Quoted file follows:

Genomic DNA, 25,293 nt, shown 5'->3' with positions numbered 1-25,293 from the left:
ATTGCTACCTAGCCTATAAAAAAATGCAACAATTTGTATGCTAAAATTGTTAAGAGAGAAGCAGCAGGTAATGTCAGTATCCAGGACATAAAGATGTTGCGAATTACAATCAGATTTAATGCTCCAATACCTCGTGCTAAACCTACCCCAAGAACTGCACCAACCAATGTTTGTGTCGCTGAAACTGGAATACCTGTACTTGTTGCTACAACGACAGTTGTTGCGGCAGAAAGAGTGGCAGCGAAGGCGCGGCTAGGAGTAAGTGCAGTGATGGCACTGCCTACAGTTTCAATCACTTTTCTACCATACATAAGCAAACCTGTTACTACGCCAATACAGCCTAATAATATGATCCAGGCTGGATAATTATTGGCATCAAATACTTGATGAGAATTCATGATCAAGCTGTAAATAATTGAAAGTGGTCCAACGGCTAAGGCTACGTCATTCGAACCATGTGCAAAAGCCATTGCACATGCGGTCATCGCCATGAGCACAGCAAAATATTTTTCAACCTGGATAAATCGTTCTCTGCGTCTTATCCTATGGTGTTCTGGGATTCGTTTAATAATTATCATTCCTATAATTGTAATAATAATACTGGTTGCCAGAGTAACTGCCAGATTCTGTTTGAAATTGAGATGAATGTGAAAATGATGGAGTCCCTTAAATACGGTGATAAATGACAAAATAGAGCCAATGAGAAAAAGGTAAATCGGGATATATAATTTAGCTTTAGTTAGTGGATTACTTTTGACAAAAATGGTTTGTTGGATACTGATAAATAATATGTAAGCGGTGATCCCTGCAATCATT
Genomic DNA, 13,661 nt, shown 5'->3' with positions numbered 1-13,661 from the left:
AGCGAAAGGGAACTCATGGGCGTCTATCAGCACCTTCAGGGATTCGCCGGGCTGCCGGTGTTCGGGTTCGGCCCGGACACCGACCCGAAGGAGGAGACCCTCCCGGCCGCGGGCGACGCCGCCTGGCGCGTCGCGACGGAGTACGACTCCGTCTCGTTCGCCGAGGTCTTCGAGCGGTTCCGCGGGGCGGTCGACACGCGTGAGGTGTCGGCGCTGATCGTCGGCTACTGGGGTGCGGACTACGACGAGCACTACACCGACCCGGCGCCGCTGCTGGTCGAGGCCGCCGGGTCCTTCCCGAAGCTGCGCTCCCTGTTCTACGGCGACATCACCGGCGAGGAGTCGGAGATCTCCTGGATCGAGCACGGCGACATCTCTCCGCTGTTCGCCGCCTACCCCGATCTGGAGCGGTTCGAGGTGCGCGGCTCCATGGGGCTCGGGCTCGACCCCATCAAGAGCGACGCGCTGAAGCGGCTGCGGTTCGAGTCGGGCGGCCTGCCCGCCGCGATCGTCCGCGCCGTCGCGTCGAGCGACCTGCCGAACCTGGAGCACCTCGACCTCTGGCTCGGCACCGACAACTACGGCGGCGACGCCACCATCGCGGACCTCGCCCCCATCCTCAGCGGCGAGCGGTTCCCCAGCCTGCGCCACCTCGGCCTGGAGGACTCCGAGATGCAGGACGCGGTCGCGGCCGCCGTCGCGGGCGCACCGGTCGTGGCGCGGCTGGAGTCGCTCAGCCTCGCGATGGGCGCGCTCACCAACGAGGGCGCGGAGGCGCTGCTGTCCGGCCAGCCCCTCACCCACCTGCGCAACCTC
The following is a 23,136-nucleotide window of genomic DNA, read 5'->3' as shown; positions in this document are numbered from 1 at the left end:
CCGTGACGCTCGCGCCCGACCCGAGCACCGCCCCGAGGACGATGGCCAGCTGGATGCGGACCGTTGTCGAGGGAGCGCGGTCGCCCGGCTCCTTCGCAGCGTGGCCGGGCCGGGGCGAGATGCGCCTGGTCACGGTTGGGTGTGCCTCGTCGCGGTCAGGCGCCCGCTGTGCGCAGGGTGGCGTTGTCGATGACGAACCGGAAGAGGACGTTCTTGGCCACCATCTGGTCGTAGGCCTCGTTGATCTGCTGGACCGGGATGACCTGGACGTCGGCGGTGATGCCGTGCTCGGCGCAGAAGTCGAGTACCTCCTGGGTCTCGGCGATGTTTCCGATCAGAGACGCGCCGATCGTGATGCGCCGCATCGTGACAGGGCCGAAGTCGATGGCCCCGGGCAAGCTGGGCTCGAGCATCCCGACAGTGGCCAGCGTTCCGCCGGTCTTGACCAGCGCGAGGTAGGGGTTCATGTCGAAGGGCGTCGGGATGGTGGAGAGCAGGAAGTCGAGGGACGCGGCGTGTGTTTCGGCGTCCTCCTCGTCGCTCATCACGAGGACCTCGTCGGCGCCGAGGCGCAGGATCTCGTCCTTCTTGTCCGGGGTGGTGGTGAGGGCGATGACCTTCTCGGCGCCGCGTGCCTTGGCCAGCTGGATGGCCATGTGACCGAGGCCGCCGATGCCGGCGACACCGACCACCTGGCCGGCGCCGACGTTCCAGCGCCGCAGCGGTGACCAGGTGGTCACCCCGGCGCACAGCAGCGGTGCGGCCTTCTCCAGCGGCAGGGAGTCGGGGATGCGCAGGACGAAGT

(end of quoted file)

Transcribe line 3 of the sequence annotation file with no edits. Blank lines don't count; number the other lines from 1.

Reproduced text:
Genomic DNA, 13,661 nt, shown 5'->3' with positions numbered 1-13,661 from the left: